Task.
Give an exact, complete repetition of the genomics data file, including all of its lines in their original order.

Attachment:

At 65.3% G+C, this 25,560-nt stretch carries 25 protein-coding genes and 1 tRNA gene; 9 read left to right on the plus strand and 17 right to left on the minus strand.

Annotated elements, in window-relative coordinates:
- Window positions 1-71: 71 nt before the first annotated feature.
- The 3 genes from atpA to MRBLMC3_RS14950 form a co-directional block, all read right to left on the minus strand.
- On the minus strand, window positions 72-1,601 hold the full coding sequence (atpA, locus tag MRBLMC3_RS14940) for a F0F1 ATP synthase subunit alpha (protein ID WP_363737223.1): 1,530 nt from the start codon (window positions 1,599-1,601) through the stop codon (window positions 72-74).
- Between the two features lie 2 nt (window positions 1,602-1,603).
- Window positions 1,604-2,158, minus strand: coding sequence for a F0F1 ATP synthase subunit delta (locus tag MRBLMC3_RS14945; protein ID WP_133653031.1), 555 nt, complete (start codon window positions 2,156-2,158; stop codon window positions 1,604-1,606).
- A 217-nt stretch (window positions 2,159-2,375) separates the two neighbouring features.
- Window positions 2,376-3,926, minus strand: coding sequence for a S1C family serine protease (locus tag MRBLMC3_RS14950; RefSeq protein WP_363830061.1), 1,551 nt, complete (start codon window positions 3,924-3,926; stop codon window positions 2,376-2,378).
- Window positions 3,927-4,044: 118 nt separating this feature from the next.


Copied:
At 65.3% G+C, this 25,560-nt stretch carries 25 protein-coding genes and 1 tRNA gene; 9 read left to right on the plus strand and 17 right to left on the minus strand.

Annotated elements, in window-relative coordinates:
- Window positions 1-71: 71 nt before the first annotated feature.
- The 3 genes from atpA to MRBLMC3_RS14950 form a co-directional block, all read right to left on the minus strand.
- On the minus strand, window positions 72-1,601 hold the full coding sequence (atpA, locus tag MRBLMC3_RS14940) for a F0F1 ATP synthase subunit alpha (protein ID WP_363737223.1): 1,530 nt from the start codon (window positions 1,599-1,601) through the stop codon (window positions 72-74).
- Between the two features lie 2 nt (window positions 1,602-1,603).
- Window positions 1,604-2,158, minus strand: coding sequence for a F0F1 ATP synthase subunit delta (locus tag MRBLMC3_RS14945; protein ID WP_133653031.1), 555 nt, complete (start codon window positions 2,156-2,158; stop codon window positions 1,604-1,606).
- A 217-nt stretch (window positions 2,159-2,375) separates the two neighbouring features.
- Window positions 2,376-3,926, minus strand: coding sequence for a S1C family serine protease (locus tag MRBLMC3_RS14950; RefSeq protein WP_363830061.1), 1,551 nt, complete (start codon window positions 3,924-3,926; stop codon window positions 2,376-2,378).
- Window positions 3,927-4,044: 118 nt separating this feature from the next.